These three capabilities are, essentially, a plea for a bigger, better Canadian Armed Forces.  That probably means 15,000 to 35,000 soldiers in operational units. We now have about 15,000 soldiers in all types of HQs, schools and in about 30 units. Much, much more needs to be done - starting with recruiting thousands and thousands of new soldiers

Those 25,000± soldiers will be in Force Generation Base (FGB) units. All these forces are available for aid to the civil power and civil assistance (fighting floods and forest fires, etc) tasks.  However, their primary purpose is to meet the obligations of home defence and expeditionary operations.  If we decide we want to be able to internationally deploy two lines of operation each with up to an Army battle group, an air wing, a naval task force, and all support elements, at any one time, then we will need six Task Forces and enough people for six support elements ‘in reserve.’  We need to stress the importance of well-rounded forces based on the essential building blocks of land, air, sea and special operations forces.  Therefore we see the requirements to be:

Land Force:   At a minimum The Ruxted Group believes we need four brigades – that’s 35-50 armoured (tank), reconnaissance, artillery, engineer, signals/electronic warfare, infantry, aviation, medical, intelligence and logistic support units.

Air Force:   We need the new C-17 Globemasters and the promised C-130J Hercules and CH-47 Chinooks and we need the people to fly them, service and maintain them, and install and operate airfield services overseas and at home – that will require thousands of new air force personnel, too. In addition we need tactical aircraft, able to conduct a wide range of operations. Again, perhaps the F-35 family will serve.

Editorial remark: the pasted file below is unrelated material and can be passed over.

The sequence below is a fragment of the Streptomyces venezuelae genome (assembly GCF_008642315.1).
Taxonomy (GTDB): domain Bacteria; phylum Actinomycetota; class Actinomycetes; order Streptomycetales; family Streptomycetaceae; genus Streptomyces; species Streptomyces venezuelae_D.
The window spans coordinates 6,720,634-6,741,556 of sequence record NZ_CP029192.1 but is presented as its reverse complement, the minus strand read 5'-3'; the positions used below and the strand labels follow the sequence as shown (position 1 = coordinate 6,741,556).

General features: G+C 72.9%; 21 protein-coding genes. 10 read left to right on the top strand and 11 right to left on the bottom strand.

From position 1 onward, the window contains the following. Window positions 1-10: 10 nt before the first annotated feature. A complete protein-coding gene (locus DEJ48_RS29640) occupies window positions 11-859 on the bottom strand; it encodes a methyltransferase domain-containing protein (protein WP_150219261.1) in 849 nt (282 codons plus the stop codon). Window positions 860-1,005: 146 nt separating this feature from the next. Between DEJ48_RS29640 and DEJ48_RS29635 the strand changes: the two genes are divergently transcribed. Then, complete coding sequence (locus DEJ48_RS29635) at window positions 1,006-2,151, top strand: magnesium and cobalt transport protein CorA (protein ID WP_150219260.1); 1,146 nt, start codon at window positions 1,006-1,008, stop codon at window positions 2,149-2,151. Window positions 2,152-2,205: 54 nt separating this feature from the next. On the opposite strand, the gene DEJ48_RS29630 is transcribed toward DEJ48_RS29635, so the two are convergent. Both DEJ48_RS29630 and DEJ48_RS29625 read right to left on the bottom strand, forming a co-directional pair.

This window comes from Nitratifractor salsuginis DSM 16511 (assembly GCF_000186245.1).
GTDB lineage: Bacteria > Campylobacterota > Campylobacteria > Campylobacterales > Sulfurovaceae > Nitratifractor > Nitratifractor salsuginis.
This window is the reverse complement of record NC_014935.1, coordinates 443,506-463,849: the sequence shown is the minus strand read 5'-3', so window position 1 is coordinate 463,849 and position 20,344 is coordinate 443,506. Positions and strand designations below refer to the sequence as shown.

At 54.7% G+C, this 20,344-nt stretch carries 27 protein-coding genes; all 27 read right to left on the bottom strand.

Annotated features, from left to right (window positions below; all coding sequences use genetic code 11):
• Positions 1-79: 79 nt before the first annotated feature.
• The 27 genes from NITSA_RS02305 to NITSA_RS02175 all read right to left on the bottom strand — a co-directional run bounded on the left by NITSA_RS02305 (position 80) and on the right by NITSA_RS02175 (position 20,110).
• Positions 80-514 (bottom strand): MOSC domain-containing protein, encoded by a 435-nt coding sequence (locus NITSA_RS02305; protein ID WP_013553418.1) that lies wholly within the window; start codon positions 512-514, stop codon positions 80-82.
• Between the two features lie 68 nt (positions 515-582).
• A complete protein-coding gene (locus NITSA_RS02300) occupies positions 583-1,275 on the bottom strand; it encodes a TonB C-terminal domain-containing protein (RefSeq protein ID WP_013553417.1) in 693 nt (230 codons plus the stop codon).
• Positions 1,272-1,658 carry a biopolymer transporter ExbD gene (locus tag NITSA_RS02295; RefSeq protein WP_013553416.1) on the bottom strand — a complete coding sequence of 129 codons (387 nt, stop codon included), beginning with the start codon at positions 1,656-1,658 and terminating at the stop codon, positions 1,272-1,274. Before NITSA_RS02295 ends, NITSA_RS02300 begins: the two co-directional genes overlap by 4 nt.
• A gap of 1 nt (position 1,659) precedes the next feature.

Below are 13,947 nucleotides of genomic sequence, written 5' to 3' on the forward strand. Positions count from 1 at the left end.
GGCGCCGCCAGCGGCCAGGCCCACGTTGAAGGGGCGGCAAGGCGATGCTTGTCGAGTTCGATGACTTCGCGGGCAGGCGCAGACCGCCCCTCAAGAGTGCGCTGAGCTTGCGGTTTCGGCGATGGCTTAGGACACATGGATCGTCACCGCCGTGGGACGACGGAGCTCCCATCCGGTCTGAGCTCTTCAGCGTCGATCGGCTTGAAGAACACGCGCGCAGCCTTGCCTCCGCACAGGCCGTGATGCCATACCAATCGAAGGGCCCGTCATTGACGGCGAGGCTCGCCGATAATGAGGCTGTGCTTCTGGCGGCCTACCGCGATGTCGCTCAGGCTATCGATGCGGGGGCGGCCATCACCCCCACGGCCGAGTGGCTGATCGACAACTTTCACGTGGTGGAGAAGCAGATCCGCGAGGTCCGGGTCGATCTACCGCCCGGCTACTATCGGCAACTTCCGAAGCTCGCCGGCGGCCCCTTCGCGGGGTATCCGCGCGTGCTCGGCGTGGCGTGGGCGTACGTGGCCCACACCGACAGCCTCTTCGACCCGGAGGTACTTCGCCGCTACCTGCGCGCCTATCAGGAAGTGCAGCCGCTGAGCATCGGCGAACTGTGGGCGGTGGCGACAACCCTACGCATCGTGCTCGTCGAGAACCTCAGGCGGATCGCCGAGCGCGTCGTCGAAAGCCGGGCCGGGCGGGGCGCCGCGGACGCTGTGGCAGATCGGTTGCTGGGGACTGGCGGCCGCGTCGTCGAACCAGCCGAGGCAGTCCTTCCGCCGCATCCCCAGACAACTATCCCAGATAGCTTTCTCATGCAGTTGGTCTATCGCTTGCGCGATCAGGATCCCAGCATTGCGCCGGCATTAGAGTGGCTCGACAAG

Navy:    In addition to the current destroyers, frigates, support ships, submarines and coastal vessels (and their timely replacements), Canada needs what Gen. Hillier calls the “Big Honkin’ Ship” – the heart of an amphibious force which gives Canada the capability to project its power and keep it ‘on station’ for protracted periods. Once again, new sailors are required – thousands of them.

In each case where new people are required there is a concomitant requirement for money. Canada needs to recruit and retain more of the right sort of people, people who are able to choose occupations in a competitive job market. Military personnel need to be well paid and they need adequate benefits and perquisites. 

Special forces: Ruxted welcomes the continued development of all elements of Canadian Special Operations Forces Command (CANSOFCOM) and hope that continued provision of resources, as required by the developing mission set of CANSOFCOM, is provided.  The contributing units continue to provide not only specialized forces to CF and Government of Canada operations, but where their capabilities are mutually supportive, engage in co-operative operations with the Army, Navy and Air Force.